One of the first items prospective employers look at is qualifications and these should always be clear from the start. You should make sure your school and university qualifications are listed clearly, because most employers want to see the subjects and the grades before they proceed to take more interest in your application.
Nobody says a CV has to be in black and white, and you can always add splashed of colours to make it a little more pleasing on the eye. Text box outlines, social media icons, profile photos and other small features can add a burst of colour to your document.
In a lot of professions, continuing to develop your skills is an important part of your job; often it is a requirement, and if it isn’t you should consider it anyway, as it will benefit you immensely. This continuous job training can be done in a variety of ways; you could sign up for a refresher course, where you go back and re-examine the basics; you could make sure that you keep up to date with any literature related to your work (keeping your skills and knowledge up to date); or you could attend seminars.
Seminars are a gathering of businesses related to a specific industry, and many businesses use them as an opportunity to network and build relations. This means it is a great place to meet a potential employer, but it also means that you have an opportunity to pick the minds of some of the most accomplished professionals in your industry. They also hold speeches regularly at these events, where you can hear their views on how to conduct business in the current environment.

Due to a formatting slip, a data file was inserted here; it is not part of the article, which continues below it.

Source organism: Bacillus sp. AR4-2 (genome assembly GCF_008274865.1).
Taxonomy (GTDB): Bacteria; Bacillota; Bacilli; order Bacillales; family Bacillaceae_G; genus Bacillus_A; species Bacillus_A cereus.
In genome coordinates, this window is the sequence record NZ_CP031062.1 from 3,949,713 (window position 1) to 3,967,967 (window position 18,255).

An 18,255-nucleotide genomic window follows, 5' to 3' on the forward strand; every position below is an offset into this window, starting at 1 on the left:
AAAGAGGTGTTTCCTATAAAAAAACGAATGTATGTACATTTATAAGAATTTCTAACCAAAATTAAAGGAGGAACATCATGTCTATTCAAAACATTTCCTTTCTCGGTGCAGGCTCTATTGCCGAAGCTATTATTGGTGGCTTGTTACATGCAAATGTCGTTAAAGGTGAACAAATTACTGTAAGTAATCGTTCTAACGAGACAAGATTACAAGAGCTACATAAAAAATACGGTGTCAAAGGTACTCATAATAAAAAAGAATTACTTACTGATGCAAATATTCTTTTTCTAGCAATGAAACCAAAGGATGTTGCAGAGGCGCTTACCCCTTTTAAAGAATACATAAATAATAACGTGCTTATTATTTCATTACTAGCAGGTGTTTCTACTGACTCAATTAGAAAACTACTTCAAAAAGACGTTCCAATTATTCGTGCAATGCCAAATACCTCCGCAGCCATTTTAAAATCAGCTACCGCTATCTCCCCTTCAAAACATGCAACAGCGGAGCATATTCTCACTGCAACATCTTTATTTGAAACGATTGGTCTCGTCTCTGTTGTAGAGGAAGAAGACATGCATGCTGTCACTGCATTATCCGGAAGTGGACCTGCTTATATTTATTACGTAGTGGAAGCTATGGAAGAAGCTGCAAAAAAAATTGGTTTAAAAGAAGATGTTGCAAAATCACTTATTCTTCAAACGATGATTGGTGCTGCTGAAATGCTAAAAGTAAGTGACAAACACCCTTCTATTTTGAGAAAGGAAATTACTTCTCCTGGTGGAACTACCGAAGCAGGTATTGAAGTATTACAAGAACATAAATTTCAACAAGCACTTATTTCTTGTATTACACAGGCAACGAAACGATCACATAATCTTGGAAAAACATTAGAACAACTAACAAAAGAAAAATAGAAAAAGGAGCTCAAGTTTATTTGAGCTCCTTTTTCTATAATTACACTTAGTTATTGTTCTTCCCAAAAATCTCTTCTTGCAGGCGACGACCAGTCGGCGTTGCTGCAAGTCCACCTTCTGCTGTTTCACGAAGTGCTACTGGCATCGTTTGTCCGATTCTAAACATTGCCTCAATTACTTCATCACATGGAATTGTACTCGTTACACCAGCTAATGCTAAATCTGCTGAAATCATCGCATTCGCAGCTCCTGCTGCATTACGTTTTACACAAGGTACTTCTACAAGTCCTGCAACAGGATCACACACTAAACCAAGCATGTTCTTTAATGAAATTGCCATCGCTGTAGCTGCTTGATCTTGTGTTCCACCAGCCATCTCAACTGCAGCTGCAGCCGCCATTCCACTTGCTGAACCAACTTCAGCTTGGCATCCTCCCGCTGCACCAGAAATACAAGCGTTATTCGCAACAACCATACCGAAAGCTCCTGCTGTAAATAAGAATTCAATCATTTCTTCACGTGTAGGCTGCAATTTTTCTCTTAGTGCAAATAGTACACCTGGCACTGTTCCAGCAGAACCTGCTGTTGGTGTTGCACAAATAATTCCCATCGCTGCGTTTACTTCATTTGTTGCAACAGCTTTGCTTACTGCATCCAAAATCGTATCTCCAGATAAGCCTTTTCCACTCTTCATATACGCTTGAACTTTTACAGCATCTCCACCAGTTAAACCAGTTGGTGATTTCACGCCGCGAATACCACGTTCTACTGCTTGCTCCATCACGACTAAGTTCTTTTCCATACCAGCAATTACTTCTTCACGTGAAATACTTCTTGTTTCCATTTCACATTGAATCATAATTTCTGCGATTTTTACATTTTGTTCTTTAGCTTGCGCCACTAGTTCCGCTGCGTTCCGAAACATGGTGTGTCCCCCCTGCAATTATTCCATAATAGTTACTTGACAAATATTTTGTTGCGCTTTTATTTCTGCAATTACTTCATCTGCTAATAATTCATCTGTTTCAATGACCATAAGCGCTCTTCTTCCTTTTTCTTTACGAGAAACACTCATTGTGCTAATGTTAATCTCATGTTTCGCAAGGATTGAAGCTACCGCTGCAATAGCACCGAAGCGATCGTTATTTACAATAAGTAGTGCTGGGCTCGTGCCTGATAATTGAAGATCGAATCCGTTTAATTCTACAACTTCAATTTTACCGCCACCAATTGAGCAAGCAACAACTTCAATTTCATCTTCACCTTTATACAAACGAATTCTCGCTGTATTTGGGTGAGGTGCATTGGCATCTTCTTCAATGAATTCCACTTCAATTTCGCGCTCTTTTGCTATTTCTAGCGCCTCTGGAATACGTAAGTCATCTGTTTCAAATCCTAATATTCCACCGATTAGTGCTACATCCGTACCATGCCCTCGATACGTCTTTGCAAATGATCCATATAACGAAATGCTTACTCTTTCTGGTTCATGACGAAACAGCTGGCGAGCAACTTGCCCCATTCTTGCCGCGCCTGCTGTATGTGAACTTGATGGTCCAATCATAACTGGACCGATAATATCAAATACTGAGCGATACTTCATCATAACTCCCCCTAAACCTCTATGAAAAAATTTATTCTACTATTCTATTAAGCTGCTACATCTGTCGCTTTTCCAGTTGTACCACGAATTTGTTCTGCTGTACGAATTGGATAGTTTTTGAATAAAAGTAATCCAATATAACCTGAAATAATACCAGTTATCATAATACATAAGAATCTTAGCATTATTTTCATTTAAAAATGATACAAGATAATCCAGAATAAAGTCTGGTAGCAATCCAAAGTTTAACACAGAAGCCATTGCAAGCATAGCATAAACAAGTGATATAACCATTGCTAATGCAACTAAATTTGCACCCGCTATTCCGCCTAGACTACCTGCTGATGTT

Seminars can be a great way for you to have a quick review of everybody else’s opinions, giving you the opportunity to refine how you do your job. As they typically take place over only a few days, you don’t have much to lose by attending one either!
There are a lot of things which make an internship a valid option for many people. If you take an example of a recently graduated individual looking for work in an area they’re not familiar with or possess little by way of expertise in, then an intern ship can be a great way to introduce yourself to a potential employer and to gain some of the expertise which will improve your chance of finding work in the field.
Internships generate a lot of negativity, both by people who disapprove of the practice of offering unpaid work and by those who’ve gone through the process and ended up with nothing positive from the experience. Not getting anything from them is certainly a risk; some businesses tend to use their interns as a cheap low-skilled workforce. Still, it mostly comes down to attitude, as if you show yourself to be a useful person to have around, they will probably give you more responsibilities, therefore making the experience more valuable to you. Many young people will also choose internships as an opportunity to experience the environment, which should be achievable no matter what.